Anybody who needs to know how to handle frustration should talk with Valor Christian sophomore Kindyll Wetta. The 5-foot-9 point guard had to overcome adversity last season and has been frustrated again this season.
I recently resumed bowling after three decades and get aggravated each time I have a pocket hit and stick a 10-pin. However, that is nothing compared to the frustrations that Wetta has faced.
Her freshman season was curtailed on Jan. 9, 2018 when she suffered a torn anterior cruciate ligament and meniscus on her left knee. Then after an impressive comeback this season, she tore the ACL on her right knee on December 19, 2018 less than a year after the first injury.
Wetta, who has committed to play basketball at the University of Colorado where her mother Val (Johnson) Wetta played for two seasons, has once again seen her role change this season from being a standout player to leading cheers on the bench.
“It’s definitely hard watching all your teammates play without you and you can’t even run,” she said. “It was a lot harder the first time that it happened. This time around it is a lot easier because I’ve been through it. I’ve got used to cheering on the team.
“I know ACL tears are more common for girls than guys. My dad (Rob) had an ACL tear and my mom tore both of hers. I don’t know if it necessarily is passed down to have weak knees in my genes or whatever. I had never even thought about it before my first one.”
Support from family and friends is helping Wetta’s recoveries.
“There were so many times when I would just recline and ‘why did this happen to me,’” she admitted. “When I’m going through this there are times when it doesn’t seem like I’m going through it and I’m going to wake up.
“My dad sends me a whole bunch of quotes on Twitter and they are motivational quotes. He’s a huge part of how I get through this. He constantly reminds me of what I’m working towards, my goals and everything I want.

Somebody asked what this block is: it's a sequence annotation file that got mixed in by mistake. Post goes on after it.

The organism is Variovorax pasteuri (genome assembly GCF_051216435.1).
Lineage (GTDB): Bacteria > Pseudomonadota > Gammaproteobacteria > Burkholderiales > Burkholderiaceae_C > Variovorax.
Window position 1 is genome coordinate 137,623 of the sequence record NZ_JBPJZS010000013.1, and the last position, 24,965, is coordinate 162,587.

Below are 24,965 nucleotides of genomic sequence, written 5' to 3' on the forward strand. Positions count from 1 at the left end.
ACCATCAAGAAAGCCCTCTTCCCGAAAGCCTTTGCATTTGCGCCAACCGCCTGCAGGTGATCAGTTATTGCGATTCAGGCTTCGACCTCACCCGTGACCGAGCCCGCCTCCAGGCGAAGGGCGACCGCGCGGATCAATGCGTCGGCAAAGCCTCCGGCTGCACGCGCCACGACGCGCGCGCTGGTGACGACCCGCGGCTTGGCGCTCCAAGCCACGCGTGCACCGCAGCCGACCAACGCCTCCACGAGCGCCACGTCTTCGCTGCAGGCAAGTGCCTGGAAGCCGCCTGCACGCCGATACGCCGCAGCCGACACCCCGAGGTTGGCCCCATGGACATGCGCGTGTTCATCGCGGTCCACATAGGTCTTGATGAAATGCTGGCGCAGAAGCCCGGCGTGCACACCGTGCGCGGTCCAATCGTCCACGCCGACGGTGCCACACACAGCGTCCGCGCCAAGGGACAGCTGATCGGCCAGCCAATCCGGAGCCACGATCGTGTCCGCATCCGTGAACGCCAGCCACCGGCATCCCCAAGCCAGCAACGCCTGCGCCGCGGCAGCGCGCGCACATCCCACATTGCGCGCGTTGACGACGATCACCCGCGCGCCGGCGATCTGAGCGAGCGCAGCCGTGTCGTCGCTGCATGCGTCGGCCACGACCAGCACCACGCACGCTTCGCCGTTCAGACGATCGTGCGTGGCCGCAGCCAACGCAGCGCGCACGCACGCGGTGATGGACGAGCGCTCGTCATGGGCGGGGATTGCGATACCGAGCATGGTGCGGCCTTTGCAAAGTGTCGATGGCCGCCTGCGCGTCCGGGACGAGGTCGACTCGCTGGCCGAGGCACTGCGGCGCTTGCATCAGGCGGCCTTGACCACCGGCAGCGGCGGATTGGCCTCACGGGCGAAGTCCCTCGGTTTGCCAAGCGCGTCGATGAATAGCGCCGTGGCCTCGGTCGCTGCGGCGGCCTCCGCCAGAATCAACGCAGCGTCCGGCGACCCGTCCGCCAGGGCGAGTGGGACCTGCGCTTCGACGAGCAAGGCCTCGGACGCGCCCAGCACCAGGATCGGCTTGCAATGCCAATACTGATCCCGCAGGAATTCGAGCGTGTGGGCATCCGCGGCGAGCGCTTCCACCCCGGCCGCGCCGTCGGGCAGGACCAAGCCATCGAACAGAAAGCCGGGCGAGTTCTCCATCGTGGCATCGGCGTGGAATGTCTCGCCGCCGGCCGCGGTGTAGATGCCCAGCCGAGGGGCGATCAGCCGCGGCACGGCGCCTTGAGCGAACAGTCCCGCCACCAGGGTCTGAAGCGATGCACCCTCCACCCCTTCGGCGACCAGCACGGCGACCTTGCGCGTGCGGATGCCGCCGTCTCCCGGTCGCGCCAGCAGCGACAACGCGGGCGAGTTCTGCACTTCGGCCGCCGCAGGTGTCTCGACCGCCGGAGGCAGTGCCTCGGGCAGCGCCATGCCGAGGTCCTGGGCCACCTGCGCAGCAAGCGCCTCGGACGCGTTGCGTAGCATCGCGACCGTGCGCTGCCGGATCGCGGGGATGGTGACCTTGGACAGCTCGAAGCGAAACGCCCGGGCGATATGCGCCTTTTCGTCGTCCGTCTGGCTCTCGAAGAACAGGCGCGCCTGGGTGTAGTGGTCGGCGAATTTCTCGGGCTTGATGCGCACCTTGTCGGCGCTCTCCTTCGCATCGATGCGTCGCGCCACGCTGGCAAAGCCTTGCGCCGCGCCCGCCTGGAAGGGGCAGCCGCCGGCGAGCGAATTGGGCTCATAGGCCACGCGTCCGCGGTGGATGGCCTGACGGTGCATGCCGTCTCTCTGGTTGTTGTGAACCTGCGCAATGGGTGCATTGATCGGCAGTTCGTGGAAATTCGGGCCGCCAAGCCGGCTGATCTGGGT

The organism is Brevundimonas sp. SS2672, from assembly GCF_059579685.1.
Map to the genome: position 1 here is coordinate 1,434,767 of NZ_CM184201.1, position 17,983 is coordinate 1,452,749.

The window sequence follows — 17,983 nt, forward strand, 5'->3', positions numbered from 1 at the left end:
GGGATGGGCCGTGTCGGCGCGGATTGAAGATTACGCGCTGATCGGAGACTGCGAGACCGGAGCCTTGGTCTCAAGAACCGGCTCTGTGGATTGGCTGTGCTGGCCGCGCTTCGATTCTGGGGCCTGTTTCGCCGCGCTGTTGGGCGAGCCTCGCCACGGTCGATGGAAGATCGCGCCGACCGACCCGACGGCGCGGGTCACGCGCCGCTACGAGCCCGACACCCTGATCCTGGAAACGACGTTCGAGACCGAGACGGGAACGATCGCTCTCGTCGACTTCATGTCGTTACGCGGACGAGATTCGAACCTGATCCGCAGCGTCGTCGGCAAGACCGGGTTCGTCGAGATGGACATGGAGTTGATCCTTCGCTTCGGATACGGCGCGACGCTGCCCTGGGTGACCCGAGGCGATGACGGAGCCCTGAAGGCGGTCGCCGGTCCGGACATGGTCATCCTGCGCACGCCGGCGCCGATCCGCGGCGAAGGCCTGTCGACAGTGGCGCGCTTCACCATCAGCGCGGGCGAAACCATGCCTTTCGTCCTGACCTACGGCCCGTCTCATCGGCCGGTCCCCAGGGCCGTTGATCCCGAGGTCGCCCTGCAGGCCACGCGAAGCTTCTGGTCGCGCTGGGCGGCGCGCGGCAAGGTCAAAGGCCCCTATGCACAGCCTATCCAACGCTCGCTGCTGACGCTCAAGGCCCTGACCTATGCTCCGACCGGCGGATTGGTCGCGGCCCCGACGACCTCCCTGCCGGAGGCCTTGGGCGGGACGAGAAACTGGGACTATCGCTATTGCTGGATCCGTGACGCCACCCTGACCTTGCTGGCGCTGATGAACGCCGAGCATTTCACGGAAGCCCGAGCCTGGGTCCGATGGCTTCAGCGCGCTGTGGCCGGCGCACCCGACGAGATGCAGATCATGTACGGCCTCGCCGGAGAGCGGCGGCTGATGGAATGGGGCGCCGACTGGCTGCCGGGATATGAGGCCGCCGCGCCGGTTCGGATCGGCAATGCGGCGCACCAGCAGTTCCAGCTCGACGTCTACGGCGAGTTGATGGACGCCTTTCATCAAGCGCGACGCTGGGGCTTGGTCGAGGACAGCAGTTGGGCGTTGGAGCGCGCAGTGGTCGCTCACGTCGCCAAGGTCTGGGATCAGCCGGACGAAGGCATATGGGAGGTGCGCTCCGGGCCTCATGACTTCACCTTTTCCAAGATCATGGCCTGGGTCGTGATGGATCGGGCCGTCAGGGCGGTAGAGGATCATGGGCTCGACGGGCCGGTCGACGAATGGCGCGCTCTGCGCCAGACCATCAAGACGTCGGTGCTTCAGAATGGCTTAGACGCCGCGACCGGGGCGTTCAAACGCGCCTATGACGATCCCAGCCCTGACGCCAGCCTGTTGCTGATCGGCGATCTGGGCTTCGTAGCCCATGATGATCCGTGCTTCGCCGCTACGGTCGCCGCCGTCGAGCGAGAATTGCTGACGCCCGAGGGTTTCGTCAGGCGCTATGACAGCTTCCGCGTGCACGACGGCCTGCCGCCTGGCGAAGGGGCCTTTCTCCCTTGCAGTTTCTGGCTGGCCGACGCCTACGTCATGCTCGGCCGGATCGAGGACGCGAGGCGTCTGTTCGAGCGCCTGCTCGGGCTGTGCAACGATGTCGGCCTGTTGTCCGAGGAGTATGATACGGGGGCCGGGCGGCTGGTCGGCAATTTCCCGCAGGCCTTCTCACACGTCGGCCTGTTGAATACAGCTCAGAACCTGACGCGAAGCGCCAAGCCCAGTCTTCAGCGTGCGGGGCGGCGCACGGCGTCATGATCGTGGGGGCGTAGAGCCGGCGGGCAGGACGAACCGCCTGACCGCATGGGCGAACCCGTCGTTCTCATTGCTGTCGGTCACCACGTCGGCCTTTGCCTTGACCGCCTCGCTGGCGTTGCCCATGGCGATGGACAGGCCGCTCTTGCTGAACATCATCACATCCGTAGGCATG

“Instead of something that sets me back, it is going to be something that helps me get stronger,” Wetta continued. “I can work on my arm muscles, my touch, I can work on my shooting. He turns it into a very positive thing. That really helps.”
Wetta played 12 games as a freshman before her first knee injury and was averaging 13.4 points, 5.0 assists and 6.1 rebounds.
“I was closing out on a girl when I jumped and it popped,” recalled Wetta. “You could hear it and it hurt really bad.”
She was averaging 18.6 points, 4.1 assists and 3.7 rebounds in her comeback sophomore season, which ended after seven games in the first game of the Tarkanian Classic in Las Vegas.
“This time all I did was step and it twisted wrong,” she said. “I knew right away. As soon as I went down I was thinking this can’t happen to me again. I’m not even a year out. This is absolutely crazy. I was devastated. I was crying.”
So Wetta is again going through the stages of rehabilitation.
“We were talking to the physical therapist and surgeon afterwards and both times I tore I had ankle braces on,” she said. “The second time I had my ankle taped and it almost restricted my leg from going when it needed to go
“The rehab is hard, it is real hard. This time I’m definitely not in any rush. Last time I was very eager to get back on the court. This time I’m going to let it take as long as it needs and make sure it is healed.
“I’m starting to walk and walk up stairs now. They said straight running is fine, cutting is what they don’t want. I just started biking. My last recovery was eight and half months. This one might be a little bit longer because we want to make sure everything is balanced.”
Maybe there is such a thing as the so-called sophomore jinx, but Wetta is ready to face the challenge of another comeback in the 2019-20 season.
“The first time I was never worried about my knee at all,” said Wetta. “I never had any doubts about it, I knew it was strong. I never thought it was going to happen again. I thought if it did happen again, it was going to be to my left knee.
“I think there will definitely be a little bit more of a hesitation coming back this time. It’s definitely mental. Can I tear it again? It just takes a while for that to kind of go away.”
So if Wetta needs another positive quote and hopefully one she has not seen, this one is from Bo Bennett.
“Frustration, although quite painful at times, is very positive and essential part of success.”
Jim Benton is a sports writer for Colorado Community Media. He has been covering sports in the Denver area since 1968. He can be reached at firstname.lastname@example.org or at 303-566-4083.
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